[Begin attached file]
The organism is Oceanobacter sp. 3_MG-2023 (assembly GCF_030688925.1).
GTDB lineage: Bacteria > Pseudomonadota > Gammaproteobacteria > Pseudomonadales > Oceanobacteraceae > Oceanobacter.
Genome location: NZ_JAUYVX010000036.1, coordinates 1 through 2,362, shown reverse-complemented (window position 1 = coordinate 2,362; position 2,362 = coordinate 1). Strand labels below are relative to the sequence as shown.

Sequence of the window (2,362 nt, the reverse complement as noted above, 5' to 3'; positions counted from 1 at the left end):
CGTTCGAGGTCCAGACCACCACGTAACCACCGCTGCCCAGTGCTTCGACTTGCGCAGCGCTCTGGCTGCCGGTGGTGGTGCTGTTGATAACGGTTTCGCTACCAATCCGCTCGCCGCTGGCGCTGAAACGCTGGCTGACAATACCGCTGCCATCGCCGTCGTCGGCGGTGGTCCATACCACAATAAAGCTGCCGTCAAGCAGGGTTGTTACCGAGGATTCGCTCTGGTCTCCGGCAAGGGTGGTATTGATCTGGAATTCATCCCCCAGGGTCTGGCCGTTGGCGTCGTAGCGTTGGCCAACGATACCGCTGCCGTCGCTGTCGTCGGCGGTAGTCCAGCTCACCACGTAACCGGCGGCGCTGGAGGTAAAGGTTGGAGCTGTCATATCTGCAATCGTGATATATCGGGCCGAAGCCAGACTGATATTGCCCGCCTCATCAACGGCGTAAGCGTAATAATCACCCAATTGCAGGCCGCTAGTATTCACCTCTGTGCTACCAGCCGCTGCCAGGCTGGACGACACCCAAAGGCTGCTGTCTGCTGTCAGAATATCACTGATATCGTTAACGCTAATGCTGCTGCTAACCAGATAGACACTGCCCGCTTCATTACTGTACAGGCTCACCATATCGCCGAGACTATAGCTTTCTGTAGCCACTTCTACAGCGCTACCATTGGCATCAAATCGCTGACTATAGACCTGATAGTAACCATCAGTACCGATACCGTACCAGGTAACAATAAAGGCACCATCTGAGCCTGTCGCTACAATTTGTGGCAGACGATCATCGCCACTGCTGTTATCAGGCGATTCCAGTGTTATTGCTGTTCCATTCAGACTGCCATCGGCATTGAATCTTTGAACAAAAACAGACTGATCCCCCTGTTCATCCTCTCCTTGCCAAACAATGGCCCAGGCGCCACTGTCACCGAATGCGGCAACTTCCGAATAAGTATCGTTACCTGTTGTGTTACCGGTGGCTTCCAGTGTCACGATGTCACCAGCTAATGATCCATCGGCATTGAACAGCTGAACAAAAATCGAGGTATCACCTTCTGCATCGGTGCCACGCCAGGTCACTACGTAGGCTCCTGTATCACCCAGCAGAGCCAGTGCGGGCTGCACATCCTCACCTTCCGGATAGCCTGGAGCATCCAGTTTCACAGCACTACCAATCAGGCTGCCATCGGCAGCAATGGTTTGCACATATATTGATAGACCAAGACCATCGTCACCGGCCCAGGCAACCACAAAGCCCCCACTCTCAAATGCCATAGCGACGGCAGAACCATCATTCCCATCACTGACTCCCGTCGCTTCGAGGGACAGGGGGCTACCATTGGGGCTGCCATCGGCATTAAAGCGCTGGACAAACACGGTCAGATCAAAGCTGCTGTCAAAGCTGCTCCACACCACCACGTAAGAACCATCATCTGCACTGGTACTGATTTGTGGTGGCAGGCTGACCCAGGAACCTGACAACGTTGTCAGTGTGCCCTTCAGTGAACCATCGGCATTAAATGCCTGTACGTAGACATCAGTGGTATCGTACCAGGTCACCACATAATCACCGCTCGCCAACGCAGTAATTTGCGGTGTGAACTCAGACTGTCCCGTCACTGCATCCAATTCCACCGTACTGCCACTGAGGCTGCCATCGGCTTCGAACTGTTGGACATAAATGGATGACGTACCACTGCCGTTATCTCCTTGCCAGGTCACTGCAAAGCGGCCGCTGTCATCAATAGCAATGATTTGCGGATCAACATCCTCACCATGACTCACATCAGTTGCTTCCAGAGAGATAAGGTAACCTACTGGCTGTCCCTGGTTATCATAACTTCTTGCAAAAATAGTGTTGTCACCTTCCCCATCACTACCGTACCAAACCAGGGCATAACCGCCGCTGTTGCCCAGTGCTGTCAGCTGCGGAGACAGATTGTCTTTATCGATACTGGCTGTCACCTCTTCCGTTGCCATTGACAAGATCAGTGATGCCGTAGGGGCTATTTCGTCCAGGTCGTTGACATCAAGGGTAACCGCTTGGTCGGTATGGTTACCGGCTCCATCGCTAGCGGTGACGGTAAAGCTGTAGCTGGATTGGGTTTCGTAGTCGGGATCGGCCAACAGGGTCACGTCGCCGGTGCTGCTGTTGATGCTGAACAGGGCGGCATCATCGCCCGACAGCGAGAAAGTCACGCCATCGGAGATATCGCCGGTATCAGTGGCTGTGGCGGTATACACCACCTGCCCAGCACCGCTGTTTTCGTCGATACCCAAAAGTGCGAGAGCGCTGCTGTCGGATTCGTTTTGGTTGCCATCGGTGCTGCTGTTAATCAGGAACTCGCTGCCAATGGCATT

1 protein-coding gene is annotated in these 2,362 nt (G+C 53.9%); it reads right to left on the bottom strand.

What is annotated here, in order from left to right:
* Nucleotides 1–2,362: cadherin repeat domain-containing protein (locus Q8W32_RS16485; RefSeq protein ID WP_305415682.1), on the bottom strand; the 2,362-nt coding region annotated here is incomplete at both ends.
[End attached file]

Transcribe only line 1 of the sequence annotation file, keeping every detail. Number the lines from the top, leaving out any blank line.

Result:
The organism is Oceanobacter sp. 3_MG-2023 (assembly GCF_030688925.1).